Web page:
Courtney Desiree Morris staged a performance to honor the unhoused woman who was hosed by a San Francisco gallery owner last week. (all images and video courtesy Courtney Desiree Morris)

“A great evil was done here,” Courtney Desiree Morris stated at the beginning of her hour and 15-minute-long performance outside San Francisco’s Foster Gwin Gallery. “An evil borne of a longer history of terror and theft and violence.” As Morris interrogated America’s colonialist history, she swept the ground, interspersing her monologue with bible psalms.

The thoughtful art piece was conceived after Collier Gwin, the head of Foster Gwin Gallery, hosed down an unhoused Black woman known as “Q” on the sidewalk outside of his business. The notorious incident was captured in a viral video originally posted to TikTok, eliciting outrage. Gwin initially defended his actions but eventually issued an apology, the gallery shut down its social media, and the business is now marked as “temporarily closed” on Google Maps.

Morris, an artist, writer, and University of California, Berkeley professor staged a performance outside the shuttered storefront on Thursday, January 12. In a work titled “We are a long-memoried people,” Morris spread soapy water on the sidewalk where the unhoused woman was sprayed and then scrubbed the ground with a broom.

Morris said the performance was partly inspired by her grandmother.

Morris directly addressed Gwin’s action. “No one is trash. No one is disposable. Unhoused people are not disposable,” she recited. “Don’t let this capitalism simulation fool you, owning property doesn’t make you more valuable. All human beings are children of God.”

Morris told Hyperallergic that her thoughts were monopolized by anger toward Gwin after she first watched the viral video, but a conversation shifted her perspective toward the victim. For her performance, Morris wanted to honor and remember Q.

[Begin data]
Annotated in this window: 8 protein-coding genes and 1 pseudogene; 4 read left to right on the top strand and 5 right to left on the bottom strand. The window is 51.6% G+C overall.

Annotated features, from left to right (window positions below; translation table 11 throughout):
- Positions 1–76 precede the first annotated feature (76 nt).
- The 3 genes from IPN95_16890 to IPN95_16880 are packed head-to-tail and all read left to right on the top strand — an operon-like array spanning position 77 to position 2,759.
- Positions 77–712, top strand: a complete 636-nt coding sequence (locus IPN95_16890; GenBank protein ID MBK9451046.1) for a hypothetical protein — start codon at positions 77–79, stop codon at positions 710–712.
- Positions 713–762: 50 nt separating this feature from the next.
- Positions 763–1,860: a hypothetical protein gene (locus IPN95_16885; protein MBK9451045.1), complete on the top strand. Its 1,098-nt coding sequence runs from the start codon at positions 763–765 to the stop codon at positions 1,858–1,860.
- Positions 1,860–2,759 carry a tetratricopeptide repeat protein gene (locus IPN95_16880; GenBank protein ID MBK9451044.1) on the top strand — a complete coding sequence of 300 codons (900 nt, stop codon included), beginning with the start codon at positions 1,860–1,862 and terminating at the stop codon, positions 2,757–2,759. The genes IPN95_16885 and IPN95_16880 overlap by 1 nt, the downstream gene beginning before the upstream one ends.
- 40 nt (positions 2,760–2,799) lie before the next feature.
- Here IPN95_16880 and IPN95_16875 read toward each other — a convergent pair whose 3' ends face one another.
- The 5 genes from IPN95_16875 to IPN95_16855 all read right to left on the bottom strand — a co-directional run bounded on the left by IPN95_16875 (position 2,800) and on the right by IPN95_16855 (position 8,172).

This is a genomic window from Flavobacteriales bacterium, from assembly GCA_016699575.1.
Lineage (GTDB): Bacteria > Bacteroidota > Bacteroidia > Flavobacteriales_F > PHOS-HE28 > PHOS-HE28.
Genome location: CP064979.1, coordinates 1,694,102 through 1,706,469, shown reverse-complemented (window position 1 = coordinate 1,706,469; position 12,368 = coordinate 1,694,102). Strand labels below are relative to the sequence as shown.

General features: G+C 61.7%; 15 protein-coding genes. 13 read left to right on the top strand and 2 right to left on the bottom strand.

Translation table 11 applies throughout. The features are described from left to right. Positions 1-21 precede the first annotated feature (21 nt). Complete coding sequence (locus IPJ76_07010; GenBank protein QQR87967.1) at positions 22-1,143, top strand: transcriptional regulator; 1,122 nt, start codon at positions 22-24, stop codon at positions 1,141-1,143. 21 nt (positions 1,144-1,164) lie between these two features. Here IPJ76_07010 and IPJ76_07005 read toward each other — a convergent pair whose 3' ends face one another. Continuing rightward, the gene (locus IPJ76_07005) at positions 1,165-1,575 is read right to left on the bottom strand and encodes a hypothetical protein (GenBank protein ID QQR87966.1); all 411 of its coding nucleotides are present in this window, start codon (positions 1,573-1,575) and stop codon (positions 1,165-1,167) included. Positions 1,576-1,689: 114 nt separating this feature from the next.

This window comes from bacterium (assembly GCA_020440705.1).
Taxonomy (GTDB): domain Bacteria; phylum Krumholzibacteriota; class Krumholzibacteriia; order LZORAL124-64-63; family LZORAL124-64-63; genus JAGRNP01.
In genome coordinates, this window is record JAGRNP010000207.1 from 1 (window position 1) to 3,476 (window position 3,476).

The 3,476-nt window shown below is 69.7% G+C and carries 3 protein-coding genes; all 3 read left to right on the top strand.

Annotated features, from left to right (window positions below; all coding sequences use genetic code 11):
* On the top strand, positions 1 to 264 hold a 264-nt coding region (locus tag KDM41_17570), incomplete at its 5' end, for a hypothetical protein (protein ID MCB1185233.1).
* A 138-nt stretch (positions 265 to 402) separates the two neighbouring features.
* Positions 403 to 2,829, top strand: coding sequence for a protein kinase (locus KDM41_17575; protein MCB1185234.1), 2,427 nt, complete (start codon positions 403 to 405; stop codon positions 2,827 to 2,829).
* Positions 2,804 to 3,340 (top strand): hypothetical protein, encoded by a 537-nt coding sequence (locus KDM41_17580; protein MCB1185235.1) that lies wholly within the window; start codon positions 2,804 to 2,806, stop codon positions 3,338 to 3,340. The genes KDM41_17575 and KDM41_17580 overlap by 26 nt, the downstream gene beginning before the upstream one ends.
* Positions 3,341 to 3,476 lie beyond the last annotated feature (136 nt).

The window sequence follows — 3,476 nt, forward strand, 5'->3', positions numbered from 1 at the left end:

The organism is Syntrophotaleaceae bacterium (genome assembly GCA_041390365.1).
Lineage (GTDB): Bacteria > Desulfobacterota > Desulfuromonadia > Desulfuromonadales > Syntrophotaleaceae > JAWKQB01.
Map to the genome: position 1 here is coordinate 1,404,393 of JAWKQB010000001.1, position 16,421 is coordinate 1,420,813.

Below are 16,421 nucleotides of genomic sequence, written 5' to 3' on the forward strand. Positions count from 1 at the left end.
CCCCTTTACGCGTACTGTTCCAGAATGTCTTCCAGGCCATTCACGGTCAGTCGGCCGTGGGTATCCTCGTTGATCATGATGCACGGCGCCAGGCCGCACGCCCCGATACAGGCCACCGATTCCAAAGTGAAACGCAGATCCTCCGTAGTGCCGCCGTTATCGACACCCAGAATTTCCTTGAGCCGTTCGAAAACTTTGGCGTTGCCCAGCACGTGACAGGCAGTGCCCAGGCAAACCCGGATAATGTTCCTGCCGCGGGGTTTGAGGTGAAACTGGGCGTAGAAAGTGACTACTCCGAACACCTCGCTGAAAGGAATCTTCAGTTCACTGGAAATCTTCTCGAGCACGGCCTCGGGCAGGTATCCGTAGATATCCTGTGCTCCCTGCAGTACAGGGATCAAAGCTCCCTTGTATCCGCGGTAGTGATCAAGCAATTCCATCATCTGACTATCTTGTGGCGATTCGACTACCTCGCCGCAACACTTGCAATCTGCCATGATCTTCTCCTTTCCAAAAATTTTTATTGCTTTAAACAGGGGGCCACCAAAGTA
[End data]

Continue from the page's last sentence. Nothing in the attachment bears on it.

“I needed to think about what an ethic of care looks like in this intervention,” Morris said. “It’s a moment we should all be sitting with.”

Morris explained that the idea of cleaning the sidewalk originated from an act she used to watch her grandmother undertake. Every so often, the matriarch would scrub the front porch while she sang and prayed. Morris began to appreciate the power of this gesture as she got older.

Like many West Coast regions, San Francisco has been hit particularly hard by America’s homelessness crisis, an issue brought into dystopic relief by the fact that the city is also one of the nation’s richest.

The city’s Montgomery Street is filled with posh boutiques and coffee shops, and besides the sheet of plywood covering Foster Gwin Gallery’s front door, Morris said there is no evidence that last week’s act of inhumanity occurred there.

Morris felt that there should be a visual marker, too. She tied a red scarf to the place where Q was hosed and left it there after she finished her performance.

“It needed to be cleansed,” Morris said. “There needed to be a reckoning with the violence that had happened there.”

Elaine Velie is a writer from New Hampshire living in Brooklyn. She studied Art History and Russian at Middlebury College and is interested in art's role in history, culture, and politics.